Saturday, September 29, 2012

DVD Review: The Scar Crow

Text © Richard Gary / Indie Horror Films, 2012
Images from the Internet
The Scar Crow
Written and directed by Andy Thompson and Pete Benson                
Gaia Media / Dead on Arrival Digital / Jingai                 
83 minutes, 2009 / 2012    

Well this is a just-miss Hammer-esk film that is a bit of a mixture of early-1970s and mid-‘80s clichés. The story of three fetching witches (Prim, Proper, and Vanessa Tanner) enacting a bloody plan to escape a curse by their lecherous (and non-warlock?) dad and move on after 300 years could have been right out of the mind of those who wrote the Karnstein Trilogy (look it up HERE) rather than written by co-directors Andy Thompson and Pete Benson).

Let me start with the good stuff, coz that’s the kinda guy/fan I am. The film looks beautiful, is shot well, and edited strongly (if sometimes confusing of the action, especially in dim-lit scenes). People fading in and out are certainly nice touches and the sense of atmosphere works incredibly well; also soundly done is a scene where the audience can see the post-carnage effects in a room, but some of the characters who are enchanted cannot. The British countryside and the farm have just the right feeling of isolation, creepiness and loneliness to show the emotions of the sisters, without needing dialog to explain, though the words and actions are there.

The shimming light of fire rather than electricity, for example, is used without much loss to the image (i.e., too dark to see), and the color saturation is nicely tuned (fire tends to make things too yellow or red).

As the viewer is taken back and forth between the origin story centuries ago that weaves through modern times, it is never confusing, and they tie together in a solid knot that is the center of the story.

Ah, yes, the story. Actually, it is a really decent tale that is poorly told (as you can see, I’m starting on the problem parts now). While the acting is mostly either over- or underdone, which I will get to shortly, it is the co-screenwriting by the directors where is the most troubling.

But first, let us catch up a bit on the story. You got the three enticing witch sisters who cannot leave the farm until the curse is lifted (they are both bodily solid and spatially fluid, depending on the circumstance, which is actually a nice touch), and then there are the four macho insurance salesmen (is that an oxymoron, or are they just trying to mock a cliché?) copping out on a mean-spirited office team-building weekend (I would quit the job before going through this ridiculous and physically rigorous nonsense; most office workers could not do what is expected in the film, and beside, many insurance sellers these days are women, and there is nary a true representation in the group. But, as usual, I digress…). Running out on the exercises (rightfully), they come across the rural farm with the witches, to become fodder, as expected.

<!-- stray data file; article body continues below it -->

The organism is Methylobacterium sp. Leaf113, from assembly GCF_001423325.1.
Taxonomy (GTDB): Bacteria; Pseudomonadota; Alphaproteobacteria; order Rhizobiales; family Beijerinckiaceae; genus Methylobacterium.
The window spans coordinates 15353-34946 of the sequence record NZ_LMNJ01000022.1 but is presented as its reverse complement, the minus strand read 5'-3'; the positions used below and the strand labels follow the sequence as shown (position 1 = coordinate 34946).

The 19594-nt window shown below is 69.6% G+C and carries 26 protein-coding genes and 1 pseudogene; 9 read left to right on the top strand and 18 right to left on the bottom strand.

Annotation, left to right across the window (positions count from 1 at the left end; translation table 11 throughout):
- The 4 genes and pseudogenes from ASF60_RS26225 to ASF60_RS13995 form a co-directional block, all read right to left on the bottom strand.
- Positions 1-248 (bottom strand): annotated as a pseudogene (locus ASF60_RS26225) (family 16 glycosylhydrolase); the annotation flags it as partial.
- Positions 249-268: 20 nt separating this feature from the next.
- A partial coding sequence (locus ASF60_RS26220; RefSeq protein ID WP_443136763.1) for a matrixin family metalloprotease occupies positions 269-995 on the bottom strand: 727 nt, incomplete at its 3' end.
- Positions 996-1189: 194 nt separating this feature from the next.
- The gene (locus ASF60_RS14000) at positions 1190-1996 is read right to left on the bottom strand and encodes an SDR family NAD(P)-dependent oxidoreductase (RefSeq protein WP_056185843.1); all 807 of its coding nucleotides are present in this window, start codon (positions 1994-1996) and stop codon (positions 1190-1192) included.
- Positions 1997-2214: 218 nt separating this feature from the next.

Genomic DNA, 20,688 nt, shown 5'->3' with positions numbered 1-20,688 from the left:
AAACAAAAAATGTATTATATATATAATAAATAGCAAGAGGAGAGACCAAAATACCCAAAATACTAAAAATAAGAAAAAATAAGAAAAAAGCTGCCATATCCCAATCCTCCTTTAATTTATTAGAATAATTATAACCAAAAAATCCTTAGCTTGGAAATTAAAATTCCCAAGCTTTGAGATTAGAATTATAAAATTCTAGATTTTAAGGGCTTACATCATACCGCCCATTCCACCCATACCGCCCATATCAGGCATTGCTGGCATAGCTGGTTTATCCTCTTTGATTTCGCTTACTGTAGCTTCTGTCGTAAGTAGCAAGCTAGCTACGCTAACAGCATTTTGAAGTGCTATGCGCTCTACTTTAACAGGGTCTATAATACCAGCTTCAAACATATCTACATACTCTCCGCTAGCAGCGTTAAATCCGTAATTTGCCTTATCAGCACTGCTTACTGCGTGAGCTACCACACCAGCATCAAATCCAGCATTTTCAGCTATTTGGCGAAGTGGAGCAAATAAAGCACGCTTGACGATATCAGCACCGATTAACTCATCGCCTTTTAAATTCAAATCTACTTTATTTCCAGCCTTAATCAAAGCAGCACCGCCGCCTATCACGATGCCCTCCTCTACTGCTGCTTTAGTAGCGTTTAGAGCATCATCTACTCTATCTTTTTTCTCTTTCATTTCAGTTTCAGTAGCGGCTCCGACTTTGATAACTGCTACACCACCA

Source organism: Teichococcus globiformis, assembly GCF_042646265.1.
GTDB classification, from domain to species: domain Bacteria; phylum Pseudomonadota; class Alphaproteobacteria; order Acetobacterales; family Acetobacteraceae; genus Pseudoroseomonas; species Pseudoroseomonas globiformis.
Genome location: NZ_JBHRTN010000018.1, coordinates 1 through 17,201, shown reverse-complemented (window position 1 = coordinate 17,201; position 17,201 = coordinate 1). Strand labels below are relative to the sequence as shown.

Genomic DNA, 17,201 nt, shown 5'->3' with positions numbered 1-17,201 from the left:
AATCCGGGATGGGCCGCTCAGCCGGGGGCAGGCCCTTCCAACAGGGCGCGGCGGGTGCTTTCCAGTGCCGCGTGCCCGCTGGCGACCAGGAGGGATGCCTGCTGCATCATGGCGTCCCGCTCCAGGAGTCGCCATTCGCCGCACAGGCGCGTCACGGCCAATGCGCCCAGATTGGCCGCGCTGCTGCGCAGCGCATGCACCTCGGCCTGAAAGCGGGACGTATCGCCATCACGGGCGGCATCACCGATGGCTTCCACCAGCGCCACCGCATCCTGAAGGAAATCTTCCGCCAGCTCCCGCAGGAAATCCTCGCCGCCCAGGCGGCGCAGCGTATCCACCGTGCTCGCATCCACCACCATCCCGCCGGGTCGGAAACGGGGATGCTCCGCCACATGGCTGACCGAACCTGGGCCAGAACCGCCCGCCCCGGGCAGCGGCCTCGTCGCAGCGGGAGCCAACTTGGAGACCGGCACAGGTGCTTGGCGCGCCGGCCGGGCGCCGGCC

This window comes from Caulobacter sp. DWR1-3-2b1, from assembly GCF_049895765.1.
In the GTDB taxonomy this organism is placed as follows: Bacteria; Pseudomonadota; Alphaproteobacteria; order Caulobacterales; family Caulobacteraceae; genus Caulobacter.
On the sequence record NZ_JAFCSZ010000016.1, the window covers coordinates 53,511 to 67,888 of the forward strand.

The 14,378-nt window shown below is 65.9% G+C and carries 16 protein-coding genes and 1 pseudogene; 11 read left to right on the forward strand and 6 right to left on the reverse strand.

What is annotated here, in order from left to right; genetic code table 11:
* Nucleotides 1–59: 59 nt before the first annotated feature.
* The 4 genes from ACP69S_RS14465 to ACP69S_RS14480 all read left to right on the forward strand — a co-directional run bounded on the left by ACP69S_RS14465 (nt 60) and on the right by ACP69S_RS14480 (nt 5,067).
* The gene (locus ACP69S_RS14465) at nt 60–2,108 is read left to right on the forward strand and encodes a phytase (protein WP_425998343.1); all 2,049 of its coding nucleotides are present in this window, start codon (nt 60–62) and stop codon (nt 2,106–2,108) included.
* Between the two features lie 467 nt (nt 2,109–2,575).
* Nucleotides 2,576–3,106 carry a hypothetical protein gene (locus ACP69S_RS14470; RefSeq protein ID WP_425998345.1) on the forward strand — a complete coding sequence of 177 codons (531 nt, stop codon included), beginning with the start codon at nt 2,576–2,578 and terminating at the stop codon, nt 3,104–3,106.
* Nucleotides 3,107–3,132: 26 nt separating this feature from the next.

Man, I hated these four guys. They are every macho jock moron bar bully you ever met. We are also never given a chance to really feel pity for them, because, with one exception, there is no background story given about them, and absolutely no character development. All they do is drink (excessively), talk about how they’re going to score with the three women (disproportionately), and goad and fight with each other, calling their supposed good buddies “twats” over and over. The dislike I felt for them, including the supposedly sympathetic one who is more than willing to cheat on his girlfriend, was palpable. There were a couple of times there where I just said to the screen, “Oh, c’mon, kill the asshole already.”

There is also no shock value in here. When one of the four twats (as I now will call them) stops for a potty break in a field, there’s no doubt as to what is going to happen. Even the ending is no surprise, if you’ve seen any horror film in the last 30 years.

 But the biggest annoyance for me was the questions that went through my mind about the plot holes. For example (and I’ll only give two here), if the witches are planning to use these twats for their great escape, why would they let them go to the town pub and mix with the locals, including the cliché wise-but-not-taken-seriously-by-anyone older guy (bar owner, here) who warns them to leave? And why, when they are seducing one of the twats, who is tied to the bedposts, would two of the sisters undress over him and start kissing each other?  I mean, gratuitous lesbian incest, really?